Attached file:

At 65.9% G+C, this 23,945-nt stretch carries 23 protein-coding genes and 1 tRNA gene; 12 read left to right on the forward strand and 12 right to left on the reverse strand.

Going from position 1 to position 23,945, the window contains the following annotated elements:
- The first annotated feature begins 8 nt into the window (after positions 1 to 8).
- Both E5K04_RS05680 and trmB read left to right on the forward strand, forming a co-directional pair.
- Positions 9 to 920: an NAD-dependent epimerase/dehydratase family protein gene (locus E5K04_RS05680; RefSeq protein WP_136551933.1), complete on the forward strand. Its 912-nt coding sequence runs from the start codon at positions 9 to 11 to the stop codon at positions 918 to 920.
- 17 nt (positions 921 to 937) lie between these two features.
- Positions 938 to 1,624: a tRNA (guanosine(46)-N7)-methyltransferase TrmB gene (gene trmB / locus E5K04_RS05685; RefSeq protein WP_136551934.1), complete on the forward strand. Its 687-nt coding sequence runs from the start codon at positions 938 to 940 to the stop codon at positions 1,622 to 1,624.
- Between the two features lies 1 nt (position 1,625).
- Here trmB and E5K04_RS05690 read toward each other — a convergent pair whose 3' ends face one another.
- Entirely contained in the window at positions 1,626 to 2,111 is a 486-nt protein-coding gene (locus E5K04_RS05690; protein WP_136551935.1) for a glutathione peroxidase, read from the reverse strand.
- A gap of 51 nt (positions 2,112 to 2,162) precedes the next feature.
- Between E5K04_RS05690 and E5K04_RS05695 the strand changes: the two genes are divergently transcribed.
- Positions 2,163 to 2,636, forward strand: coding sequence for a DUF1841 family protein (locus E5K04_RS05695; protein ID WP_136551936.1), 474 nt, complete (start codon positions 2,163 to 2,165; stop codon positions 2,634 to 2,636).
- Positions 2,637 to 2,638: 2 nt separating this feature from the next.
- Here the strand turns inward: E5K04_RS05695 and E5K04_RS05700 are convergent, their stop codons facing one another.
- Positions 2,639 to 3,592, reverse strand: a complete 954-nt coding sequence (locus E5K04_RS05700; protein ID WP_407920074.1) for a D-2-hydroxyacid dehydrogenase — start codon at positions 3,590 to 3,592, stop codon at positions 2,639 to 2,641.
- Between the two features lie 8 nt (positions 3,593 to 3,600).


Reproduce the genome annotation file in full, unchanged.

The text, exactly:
At 65.9% G+C, this 23,945-nt stretch carries 23 protein-coding genes and 1 tRNA gene; 12 read left to right on the forward strand and 12 right to left on the reverse strand.

Going from position 1 to position 23,945, the window contains the following annotated elements:
- The first annotated feature begins 8 nt into the window (after positions 1 to 8).
- Both E5K04_RS05680 and trmB read left to right on the forward strand, forming a co-directional pair.
- Positions 9 to 920: an NAD-dependent epimerase/dehydratase family protein gene (locus E5K04_RS05680; RefSeq protein WP_136551933.1), complete on the forward strand. Its 912-nt coding sequence runs from the start codon at positions 9 to 11 to the stop codon at positions 918 to 920.
- 17 nt (positions 921 to 937) lie between these two features.
- Positions 938 to 1,624: a tRNA (guanosine(46)-N7)-methyltransferase TrmB gene (gene trmB / locus E5K04_RS05685; RefSeq protein WP_136551934.1), complete on the forward strand. Its 687-nt coding sequence runs from the start codon at positions 938 to 940 to the stop codon at positions 1,622 to 1,624.
- Between the two features lies 1 nt (position 1,625).
- Here trmB and E5K04_RS05690 read toward each other — a convergent pair whose 3' ends face one another.
- Entirely contained in the window at positions 1,626 to 2,111 is a 486-nt protein-coding gene (locus E5K04_RS05690; protein WP_136551935.1) for a glutathione peroxidase, read from the reverse strand.
- A gap of 51 nt (positions 2,112 to 2,162) precedes the next feature.
- Between E5K04_RS05690 and E5K04_RS05695 the strand changes: the two genes are divergently transcribed.
- Positions 2,163 to 2,636, forward strand: coding sequence for a DUF1841 family protein (locus E5K04_RS05695; protein ID WP_136551936.1), 474 nt, complete (start codon positions 2,163 to 2,165; stop codon positions 2,634 to 2,636).
- Positions 2,637 to 2,638: 2 nt separating this feature from the next.
- Here the strand turns inward: E5K04_RS05695 and E5K04_RS05700 are convergent, their stop codons facing one another.
- Positions 2,639 to 3,592, reverse strand: a complete 954-nt coding sequence (locus E5K04_RS05700; protein ID WP_407920074.1) for a D-2-hydroxyacid dehydrogenase — start codon at positions 3,590 to 3,592, stop codon at positions 2,639 to 2,641.
- Between the two features lie 8 nt (positions 3,593 to 3,600).